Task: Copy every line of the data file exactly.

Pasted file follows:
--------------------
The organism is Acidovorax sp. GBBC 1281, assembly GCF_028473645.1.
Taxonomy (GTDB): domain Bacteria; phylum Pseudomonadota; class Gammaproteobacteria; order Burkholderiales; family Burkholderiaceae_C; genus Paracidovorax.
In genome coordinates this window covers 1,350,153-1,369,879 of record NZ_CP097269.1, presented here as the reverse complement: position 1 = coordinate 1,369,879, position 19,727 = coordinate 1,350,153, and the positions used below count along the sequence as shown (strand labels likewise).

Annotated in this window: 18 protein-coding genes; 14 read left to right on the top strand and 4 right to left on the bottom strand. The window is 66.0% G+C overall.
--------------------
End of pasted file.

The organism is Acidovorax sp. GBBC 1281, assembly GCF_028473645.1.
Taxonomy (GTDB): domain Bacteria; phylum Pseudomonadota; class Gammaproteobacteria; order Burkholderiales; family Burkholderiaceae_C; genus Paracidovorax.
In genome coordinates this window covers 1,350,153-1,369,879 of record NZ_CP097269.1, presented here as the reverse complement: position 1 = coordinate 1,369,879, position 19,727 = coordinate 1,350,153, and the positions used below count along the sequence as shown (strand labels likewise).

Annotated in this window: 18 protein-coding genes; 14 read left to right on the top strand and 4 right to left on the bottom strand. The window is 66.0% G+C overall.